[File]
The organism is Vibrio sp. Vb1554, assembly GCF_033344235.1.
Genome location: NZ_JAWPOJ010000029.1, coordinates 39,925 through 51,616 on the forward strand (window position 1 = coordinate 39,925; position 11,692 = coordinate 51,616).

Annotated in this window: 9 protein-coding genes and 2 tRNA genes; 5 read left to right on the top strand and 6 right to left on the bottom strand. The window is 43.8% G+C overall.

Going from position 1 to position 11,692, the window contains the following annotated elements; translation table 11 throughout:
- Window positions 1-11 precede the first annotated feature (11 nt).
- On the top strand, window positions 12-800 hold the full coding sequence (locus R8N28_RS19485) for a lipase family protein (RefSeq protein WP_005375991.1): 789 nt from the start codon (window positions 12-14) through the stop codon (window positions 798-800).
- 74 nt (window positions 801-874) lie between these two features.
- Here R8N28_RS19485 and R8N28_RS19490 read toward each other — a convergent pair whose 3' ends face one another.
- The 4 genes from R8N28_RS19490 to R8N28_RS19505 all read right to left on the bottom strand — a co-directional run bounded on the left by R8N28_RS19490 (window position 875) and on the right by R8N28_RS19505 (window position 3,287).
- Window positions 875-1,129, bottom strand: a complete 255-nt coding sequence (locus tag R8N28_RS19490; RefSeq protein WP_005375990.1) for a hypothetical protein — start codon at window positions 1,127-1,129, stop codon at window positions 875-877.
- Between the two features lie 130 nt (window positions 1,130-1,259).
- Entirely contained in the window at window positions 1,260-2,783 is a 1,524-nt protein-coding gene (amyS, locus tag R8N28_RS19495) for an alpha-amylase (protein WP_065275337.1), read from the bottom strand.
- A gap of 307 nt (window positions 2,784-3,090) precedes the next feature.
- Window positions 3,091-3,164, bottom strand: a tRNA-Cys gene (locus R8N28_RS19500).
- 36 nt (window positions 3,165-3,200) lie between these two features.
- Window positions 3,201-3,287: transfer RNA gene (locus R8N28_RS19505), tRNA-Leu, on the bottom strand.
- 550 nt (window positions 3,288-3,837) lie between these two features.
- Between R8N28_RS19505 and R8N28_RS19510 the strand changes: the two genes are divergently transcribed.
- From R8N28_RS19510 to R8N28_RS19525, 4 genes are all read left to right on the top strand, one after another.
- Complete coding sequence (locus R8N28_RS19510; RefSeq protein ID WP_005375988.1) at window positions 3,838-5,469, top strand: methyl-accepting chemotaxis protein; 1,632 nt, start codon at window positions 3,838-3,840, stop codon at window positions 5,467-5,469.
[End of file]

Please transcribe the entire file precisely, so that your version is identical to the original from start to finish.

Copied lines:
The organism is Vibrio sp. Vb1554, assembly GCF_033344235.1.
Genome location: NZ_JAWPOJ010000029.1, coordinates 39,925 through 51,616 on the forward strand (window position 1 = coordinate 39,925; position 11,692 = coordinate 51,616).

Annotated in this window: 9 protein-coding genes and 2 tRNA genes; 5 read left to right on the top strand and 6 right to left on the bottom strand. The window is 43.8% G+C overall.

Going from position 1 to position 11,692, the window contains the following annotated elements; translation table 11 throughout:
- Window positions 1-11 precede the first annotated feature (11 nt).
- On the top strand, window positions 12-800 hold the full coding sequence (locus R8N28_RS19485) for a lipase family protein (RefSeq protein WP_005375991.1): 789 nt from the start codon (window positions 12-14) through the stop codon (window positions 798-800).
- 74 nt (window positions 801-874) lie between these two features.
- Here R8N28_RS19485 and R8N28_RS19490 read toward each other — a convergent pair whose 3' ends face one another.
- The 4 genes from R8N28_RS19490 to R8N28_RS19505 all read right to left on the bottom strand — a co-directional run bounded on the left by R8N28_RS19490 (window position 875) and on the right by R8N28_RS19505 (window position 3,287).
- Window positions 875-1,129, bottom strand: a complete 255-nt coding sequence (locus tag R8N28_RS19490; RefSeq protein WP_005375990.1) for a hypothetical protein — start codon at window positions 1,127-1,129, stop codon at window positions 875-877.
- Between the two features lie 130 nt (window positions 1,130-1,259).
- Entirely contained in the window at window positions 1,260-2,783 is a 1,524-nt protein-coding gene (amyS, locus tag R8N28_RS19495) for an alpha-amylase (protein WP_065275337.1), read from the bottom strand.
- A gap of 307 nt (window positions 2,784-3,090) precedes the next feature.
- Window positions 3,091-3,164, bottom strand: a tRNA-Cys gene (locus R8N28_RS19500).
- 36 nt (window positions 3,165-3,200) lie between these two features.
- Window positions 3,201-3,287: transfer RNA gene (locus R8N28_RS19505), tRNA-Leu, on the bottom strand.
- 550 nt (window positions 3,288-3,837) lie between these two features.
- Between R8N28_RS19505 and R8N28_RS19510 the strand changes: the two genes are divergently transcribed.
- From R8N28_RS19510 to R8N28_RS19525, 4 genes are all read left to right on the top strand, one after another.
- Complete coding sequence (locus R8N28_RS19510; RefSeq protein ID WP_005375988.1) at window positions 3,838-5,469, top strand: methyl-accepting chemotaxis protein; 1,632 nt, start codon at window positions 3,838-3,840, stop codon at window positions 5,467-5,469.